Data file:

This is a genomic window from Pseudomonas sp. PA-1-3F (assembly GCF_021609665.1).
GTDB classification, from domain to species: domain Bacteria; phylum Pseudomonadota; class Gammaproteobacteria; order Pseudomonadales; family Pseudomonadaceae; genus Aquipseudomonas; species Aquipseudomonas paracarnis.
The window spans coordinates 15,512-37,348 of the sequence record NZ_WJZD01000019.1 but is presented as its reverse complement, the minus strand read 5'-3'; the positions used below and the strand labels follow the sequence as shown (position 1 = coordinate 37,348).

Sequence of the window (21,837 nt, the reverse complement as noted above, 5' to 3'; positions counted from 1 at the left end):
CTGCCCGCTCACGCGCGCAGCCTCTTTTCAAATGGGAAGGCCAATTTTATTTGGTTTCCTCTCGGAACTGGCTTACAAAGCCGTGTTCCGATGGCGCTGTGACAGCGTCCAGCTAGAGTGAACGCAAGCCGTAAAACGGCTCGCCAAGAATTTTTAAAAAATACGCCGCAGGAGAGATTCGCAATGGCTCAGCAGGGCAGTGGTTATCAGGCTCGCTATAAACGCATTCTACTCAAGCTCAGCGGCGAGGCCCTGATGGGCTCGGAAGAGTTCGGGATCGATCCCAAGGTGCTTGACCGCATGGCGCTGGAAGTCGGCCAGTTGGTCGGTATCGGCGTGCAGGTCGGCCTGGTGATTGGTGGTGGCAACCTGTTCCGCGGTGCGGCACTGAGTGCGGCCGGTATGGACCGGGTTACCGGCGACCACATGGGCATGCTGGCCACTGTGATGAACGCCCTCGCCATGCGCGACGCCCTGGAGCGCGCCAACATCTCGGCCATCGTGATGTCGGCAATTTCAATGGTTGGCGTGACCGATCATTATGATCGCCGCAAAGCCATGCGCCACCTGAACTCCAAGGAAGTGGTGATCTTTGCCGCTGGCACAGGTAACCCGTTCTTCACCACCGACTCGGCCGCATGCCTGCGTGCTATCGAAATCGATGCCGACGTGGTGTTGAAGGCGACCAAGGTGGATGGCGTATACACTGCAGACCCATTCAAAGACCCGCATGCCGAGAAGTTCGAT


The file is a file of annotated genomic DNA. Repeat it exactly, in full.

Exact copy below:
This is a genomic window from Pseudomonas sp. PA-1-3F (assembly GCF_021609665.1).
GTDB classification, from domain to species: domain Bacteria; phylum Pseudomonadota; class Gammaproteobacteria; order Pseudomonadales; family Pseudomonadaceae; genus Aquipseudomonas; species Aquipseudomonas paracarnis.
The window spans coordinates 15,512-37,348 of the sequence record NZ_WJZD01000019.1 but is presented as its reverse complement, the minus strand read 5'-3'; the positions used below and the strand labels follow the sequence as shown (position 1 = coordinate 37,348).

Sequence of the window (21,837 nt, the reverse complement as noted above, 5' to 3'; positions counted from 1 at the left end):
CTGCCCGCTCACGCGCGCAGCCTCTTTTCAAATGGGAAGGCCAATTTTATTTGGTTTCCTCTCGGAACTGGCTTACAAAGCCGTGTTCCGATGGCGCTGTGACAGCGTCCAGCTAGAGTGAACGCAAGCCGTAAAACGGCTCGCCAAGAATTTTTAAAAAATACGCCGCAGGAGAGATTCGCAATGGCTCAGCAGGGCAGTGGTTATCAGGCTCGCTATAAACGCATTCTACTCAAGCTCAGCGGCGAGGCCCTGATGGGCTCGGAAGAGTTCGGGATCGATCCCAAGGTGCTTGACCGCATGGCGCTGGAAGTCGGCCAGTTGGTCGGTATCGGCGTGCAGGTCGGCCTGGTGATTGGTGGTGGCAACCTGTTCCGCGGTGCGGCACTGAGTGCGGCCGGTATGGACCGGGTTACCGGCGACCACATGGGCATGCTGGCCACTGTGATGAACGCCCTCGCCATGCGCGACGCCCTGGAGCGCGCCAACATCTCGGCCATCGTGATGTCGGCAATTTCAATGGTTGGCGTGACCGATCATTATGATCGCCGCAAAGCCATGCGCCACCTGAACTCCAAGGAAGTGGTGATCTTTGCCGCTGGCACAGGTAACCCGTTCTTCACCACCGACTCGGCCGCATGCCTGCGTGCTATCGAAATCGATGCCGACGTGGTGTTGAAGGCGACCAAGGTGGATGGCGTATACACTGCAGACCCATTCAAAGACCCGCATGCCGAGAAGTTCGAT